# Linear functionals

• January 1st 2010, 03:03 AM
math.dj
Linear functionals
Let V be a finite dimensional vector space over field F and let v belong to V,v not equal to 0.Then there exists some f in V* such that f(v) is not equal to 0.
(where V* is dual space of V)
• January 1st 2010, 04:15 AM
Opalg
Quote:

Originally Posted by math.dj
Let V be a finite dimensional vector space over field F and let v belong to V,v not equal to 0.Then there exists some f in V* such that f(v) is not equal to 0.
(where V* is dual space of V)

There is a basis $\{v, e_2,\ldots,e_n\}$ of V with v ( $=e_1$) as its first element. Every element x of V has a unique expression $x = \sum_{i=1}^n\alpha_ie_i$ as a linear combination of the basis vectors. Define $f(x) = \alpha_1$.
• January 1st 2010, 11:09 AM
Roam
Quote:

Originally Posted by math.dj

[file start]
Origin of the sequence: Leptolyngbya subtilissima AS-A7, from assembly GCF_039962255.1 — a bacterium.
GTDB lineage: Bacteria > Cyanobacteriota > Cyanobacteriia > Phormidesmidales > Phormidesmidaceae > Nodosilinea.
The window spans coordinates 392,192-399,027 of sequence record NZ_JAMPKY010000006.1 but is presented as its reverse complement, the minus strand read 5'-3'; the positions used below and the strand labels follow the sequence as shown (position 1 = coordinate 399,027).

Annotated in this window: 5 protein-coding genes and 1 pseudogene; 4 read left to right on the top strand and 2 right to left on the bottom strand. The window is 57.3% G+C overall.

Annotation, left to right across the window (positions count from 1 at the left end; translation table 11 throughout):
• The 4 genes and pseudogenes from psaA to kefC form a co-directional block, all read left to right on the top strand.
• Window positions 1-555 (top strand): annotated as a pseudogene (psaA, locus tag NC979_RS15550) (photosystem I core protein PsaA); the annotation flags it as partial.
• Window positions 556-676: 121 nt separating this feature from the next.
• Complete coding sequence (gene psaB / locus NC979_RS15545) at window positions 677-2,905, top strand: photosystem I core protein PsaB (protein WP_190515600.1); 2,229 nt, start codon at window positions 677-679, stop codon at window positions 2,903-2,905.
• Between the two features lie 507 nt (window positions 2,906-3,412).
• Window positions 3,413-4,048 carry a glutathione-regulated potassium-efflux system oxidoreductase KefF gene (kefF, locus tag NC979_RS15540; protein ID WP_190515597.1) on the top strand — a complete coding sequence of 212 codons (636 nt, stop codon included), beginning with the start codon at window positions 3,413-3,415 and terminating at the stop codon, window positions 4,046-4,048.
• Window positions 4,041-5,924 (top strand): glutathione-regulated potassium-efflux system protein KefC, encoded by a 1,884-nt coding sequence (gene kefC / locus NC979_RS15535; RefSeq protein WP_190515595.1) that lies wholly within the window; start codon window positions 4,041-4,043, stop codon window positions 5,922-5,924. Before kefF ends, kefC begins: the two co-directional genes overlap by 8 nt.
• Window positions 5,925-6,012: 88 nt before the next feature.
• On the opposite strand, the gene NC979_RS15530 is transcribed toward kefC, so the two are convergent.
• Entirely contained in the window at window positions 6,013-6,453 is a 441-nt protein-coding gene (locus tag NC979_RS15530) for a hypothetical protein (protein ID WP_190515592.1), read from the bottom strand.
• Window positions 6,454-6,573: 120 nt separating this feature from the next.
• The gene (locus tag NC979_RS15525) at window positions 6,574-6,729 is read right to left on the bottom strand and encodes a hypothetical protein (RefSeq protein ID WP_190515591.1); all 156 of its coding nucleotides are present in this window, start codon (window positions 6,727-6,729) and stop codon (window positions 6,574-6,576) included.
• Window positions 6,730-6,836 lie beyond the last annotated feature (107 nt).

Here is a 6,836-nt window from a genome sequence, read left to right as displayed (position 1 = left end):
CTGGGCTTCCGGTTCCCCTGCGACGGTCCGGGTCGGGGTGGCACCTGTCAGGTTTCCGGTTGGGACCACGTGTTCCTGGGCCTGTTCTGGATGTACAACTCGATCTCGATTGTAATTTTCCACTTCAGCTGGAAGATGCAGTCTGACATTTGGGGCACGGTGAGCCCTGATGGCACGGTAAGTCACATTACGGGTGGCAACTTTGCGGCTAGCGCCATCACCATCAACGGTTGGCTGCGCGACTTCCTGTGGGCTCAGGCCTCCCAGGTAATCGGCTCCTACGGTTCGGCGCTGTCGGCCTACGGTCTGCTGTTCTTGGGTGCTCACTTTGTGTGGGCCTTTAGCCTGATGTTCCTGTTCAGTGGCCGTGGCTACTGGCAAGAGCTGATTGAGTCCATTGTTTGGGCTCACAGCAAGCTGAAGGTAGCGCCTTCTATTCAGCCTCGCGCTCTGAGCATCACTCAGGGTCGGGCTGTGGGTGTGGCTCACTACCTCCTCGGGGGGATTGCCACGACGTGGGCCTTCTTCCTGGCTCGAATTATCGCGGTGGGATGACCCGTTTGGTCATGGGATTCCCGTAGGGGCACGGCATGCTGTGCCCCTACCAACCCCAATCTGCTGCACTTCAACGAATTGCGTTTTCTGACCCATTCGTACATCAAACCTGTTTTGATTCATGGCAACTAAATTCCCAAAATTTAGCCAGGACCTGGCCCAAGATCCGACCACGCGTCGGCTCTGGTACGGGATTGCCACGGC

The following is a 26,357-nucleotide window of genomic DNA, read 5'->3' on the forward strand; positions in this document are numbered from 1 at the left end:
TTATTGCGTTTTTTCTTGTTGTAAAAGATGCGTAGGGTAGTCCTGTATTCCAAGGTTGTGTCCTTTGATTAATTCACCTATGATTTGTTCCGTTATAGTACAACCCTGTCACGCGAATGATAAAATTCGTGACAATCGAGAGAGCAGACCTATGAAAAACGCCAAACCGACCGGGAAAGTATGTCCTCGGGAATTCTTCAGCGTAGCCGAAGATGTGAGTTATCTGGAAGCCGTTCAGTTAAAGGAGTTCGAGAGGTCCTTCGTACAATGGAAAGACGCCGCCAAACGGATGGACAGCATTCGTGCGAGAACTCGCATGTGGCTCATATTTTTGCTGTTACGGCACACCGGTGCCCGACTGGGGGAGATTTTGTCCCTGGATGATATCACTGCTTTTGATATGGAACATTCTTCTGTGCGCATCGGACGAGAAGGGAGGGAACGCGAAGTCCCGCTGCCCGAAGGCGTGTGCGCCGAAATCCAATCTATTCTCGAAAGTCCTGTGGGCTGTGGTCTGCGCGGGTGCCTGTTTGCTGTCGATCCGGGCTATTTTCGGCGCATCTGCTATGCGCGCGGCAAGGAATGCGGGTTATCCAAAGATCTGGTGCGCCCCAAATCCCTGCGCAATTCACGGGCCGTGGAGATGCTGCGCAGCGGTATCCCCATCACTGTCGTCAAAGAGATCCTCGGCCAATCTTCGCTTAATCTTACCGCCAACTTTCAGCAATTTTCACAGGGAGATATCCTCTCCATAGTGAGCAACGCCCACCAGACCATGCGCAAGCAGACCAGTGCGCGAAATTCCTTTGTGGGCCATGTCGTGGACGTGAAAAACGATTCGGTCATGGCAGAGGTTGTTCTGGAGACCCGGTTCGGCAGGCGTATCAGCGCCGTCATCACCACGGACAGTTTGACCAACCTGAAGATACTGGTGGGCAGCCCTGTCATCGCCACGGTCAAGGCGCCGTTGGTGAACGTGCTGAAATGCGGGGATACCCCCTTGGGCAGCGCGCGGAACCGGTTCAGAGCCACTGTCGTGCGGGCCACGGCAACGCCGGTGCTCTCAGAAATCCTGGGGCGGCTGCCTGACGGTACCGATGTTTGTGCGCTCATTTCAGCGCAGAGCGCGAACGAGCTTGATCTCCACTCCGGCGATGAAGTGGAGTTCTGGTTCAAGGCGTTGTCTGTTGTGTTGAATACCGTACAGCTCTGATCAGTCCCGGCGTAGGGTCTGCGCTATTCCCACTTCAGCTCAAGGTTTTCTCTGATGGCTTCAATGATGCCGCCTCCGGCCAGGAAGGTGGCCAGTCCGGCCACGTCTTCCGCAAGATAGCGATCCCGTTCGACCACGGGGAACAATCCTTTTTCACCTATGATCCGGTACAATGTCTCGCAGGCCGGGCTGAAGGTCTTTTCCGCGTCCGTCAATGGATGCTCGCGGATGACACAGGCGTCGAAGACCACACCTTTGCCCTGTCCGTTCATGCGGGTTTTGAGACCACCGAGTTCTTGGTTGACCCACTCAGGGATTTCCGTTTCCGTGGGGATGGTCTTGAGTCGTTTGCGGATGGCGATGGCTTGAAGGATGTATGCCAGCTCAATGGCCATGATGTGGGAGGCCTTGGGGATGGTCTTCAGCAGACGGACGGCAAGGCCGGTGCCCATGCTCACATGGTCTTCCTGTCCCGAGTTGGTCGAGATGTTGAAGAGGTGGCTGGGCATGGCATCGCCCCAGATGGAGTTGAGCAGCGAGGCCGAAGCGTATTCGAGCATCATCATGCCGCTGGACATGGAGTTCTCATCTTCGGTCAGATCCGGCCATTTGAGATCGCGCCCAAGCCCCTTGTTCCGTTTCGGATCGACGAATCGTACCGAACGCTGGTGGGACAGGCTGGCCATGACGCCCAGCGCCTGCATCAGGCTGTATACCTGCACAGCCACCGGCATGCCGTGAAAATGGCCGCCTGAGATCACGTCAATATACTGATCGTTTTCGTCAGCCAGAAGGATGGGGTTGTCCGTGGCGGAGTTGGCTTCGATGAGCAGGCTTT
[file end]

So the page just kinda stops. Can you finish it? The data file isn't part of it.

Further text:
Let V be a finite dimensional vector space over field F and let v belong to V,v not equal to 0.Then there exists some f in V* such that f(v) is not equal to 0.
(where V* is dual space of V)

f is a mapping $f: V \rightarrow F$, isn't it? It is termed a linear functional if it's a linear mapping from V into F.

If $\{v_1,...,v_n \}$ is a basis of Vover F, let $f_1, ...,f_n \in V^*$ be the linear functionals defined by Kronecker delta notation:

$f_i(v_j) = \delta_{ij} =\left \{\begin{matrix} 1, & \mbox{if } i=j \\ 0, & \mbox{if } i \ne j \end{matrix}\right.$

Then set ${f_1,...,f_n}$ is a basis for $V^*$. Anf those linear functionals f_i are unique since they're defined on a basis of V.